A Review on Nutritional Composition, Phytochemistry and Pharmacological Properties of Lichen


Moumita Mridha, Bijoy Mal, Sudip Mondal, Debashis Kuila, and Gunjan Biswas, Corresponding author
Mycology & Plant Pathology Laboratory, Department of Botany and Forestry, Vidyasagar University, Midnapore, West Bengal, India.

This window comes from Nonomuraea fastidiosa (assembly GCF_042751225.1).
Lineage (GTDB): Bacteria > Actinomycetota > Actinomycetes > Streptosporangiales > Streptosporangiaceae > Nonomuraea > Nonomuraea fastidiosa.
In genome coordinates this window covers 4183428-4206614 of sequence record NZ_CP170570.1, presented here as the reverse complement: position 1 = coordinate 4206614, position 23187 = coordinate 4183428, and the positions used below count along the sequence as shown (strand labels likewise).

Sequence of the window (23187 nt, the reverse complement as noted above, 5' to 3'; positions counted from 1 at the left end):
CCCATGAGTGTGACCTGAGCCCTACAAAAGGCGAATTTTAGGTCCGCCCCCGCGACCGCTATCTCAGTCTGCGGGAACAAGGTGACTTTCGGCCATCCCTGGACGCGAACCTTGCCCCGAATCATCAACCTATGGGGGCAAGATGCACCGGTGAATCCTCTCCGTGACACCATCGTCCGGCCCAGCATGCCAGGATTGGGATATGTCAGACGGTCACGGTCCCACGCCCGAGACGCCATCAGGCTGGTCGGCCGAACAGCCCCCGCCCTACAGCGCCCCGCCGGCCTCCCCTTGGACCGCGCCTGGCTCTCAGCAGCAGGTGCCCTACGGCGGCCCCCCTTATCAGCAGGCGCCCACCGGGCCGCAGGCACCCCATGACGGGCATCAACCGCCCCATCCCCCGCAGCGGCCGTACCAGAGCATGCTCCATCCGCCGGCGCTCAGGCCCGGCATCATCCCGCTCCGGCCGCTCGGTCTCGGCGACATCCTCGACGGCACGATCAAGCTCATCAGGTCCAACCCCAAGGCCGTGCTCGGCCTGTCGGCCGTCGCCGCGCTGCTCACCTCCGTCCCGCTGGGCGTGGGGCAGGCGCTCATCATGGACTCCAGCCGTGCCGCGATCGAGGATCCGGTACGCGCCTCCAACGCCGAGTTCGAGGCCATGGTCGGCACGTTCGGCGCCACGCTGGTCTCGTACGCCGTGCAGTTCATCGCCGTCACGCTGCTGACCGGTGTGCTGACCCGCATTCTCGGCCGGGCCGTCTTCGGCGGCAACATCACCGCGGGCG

Lichen shows a symbiotic relationship between fungi and algae. Lichens are slow-growing organisms, but they are found in different kinds of habitats throughout the world. Lichens are renowned for their diverse application; particularly in traditional medicine, due to the presence of active substances within them. Lichens are an important source of natural resources; they are used in various aspects of human life, including as food, fodder, dyes, perfume, spice, and for various miscellaneous purposes. Few species of lichens are identified as a source of food. Though many researchers are concerned about lichens because of their secondary metabolites, there has been limited exploration of research specifically focused on edible lichens. This review focused on the uses of lichen as food and analyzed their nutritional value and health benefits of secondary metabolites of lichens. So, these may provide new opportunities to the researchers for the research on edible lichen and medicinal properties derived from lichen. Theoretically, it is well known that lichens are rich in nutrition, their extracts and active substances also have various health benefits including anticancer, anti-inflammatory, antioxidant, antidiabetic, antibacterial, and antifungal activities, etc. However, the nutrient compounds that are derived from edible lichens and the activity of their active substances remain unsolved. Therefore, more work is needed on the edibility of lichens. This review may provide new directions to the researchers on lichen research in the future.